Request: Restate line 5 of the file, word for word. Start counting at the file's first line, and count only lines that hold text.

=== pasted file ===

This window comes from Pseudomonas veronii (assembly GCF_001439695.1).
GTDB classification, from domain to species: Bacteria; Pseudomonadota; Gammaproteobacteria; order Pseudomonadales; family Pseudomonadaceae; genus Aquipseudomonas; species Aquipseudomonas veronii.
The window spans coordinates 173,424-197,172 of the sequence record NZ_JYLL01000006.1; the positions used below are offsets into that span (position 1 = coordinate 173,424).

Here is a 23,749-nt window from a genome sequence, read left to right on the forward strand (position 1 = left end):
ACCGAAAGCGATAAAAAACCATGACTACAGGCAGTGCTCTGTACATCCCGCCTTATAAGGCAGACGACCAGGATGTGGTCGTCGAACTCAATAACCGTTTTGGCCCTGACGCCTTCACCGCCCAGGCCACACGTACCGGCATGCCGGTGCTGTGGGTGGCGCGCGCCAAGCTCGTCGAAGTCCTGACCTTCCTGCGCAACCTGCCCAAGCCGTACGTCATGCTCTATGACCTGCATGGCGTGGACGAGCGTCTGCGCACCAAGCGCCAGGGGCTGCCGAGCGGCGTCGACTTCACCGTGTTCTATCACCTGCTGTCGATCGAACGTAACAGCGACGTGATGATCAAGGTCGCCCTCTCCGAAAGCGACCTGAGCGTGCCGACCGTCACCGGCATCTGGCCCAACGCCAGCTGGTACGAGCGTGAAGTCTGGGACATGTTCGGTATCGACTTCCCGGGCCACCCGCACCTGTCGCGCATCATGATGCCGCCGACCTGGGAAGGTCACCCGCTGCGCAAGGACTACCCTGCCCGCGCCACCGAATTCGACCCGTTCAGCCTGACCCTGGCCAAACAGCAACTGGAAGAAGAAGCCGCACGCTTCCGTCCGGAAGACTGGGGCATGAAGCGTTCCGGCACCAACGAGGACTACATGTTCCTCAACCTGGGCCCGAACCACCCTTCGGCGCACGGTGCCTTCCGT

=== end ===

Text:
ACCGAAAGCGATAAAAAACCATGACTACAGGCAGTGCTCTGTACATCCCGCCTTATAAGGCAGACGACCAGGATGTGGTCGTCGAACTCAATAACCGTTTTGGCCCTGACGCCTTCACCGCCCAGGCCACACGTACCGGCATGCCGGTGCTGTGGGTGGCGCGCGCCAAGCTCGTCGAAGTCCTGACCTTCCTGCGCAACCTGCCCAAGCCGTACGTCATGCTCTATGACCTGCATGGCGTGGACGAGCGTCTGCGCACCAAGCGCCAGGGGCTGCCGAGCGGCGTCGACTTCACCGTGTTCTATCACCTGCTGTCGATCGAACGTAACAGCGACGTGATGATCAAGGTCGCCCTCTCCGAAAGCGACCTGAGCGTGCCGACCGTCACCGGCATCTGGCCCAACGCCAGCTGGTACGAGCGTGAAGTCTGGGACATGTTCGGTATCGACTTCCCGGGCCACCCGCACCTGTCGCGCATCATGATGCCGCCGACCTGGGAAGGTCACCCGCTGCGCAAGGACTACCCTGCCCGCGCCACCGAATTCGACCCGTTCAGCCTGACCCTGGCCAAACAGCAACTGGAAGAAGAAGCCGCACGCTTCCGTCCGGAAGACTGGGGCATGAAGCGTTCCGGCACCAACGAGGACTACATGTTCCTCAACCTGGGCCCGAACCACCCTTCGGCGCACGGTGCCTTCCGT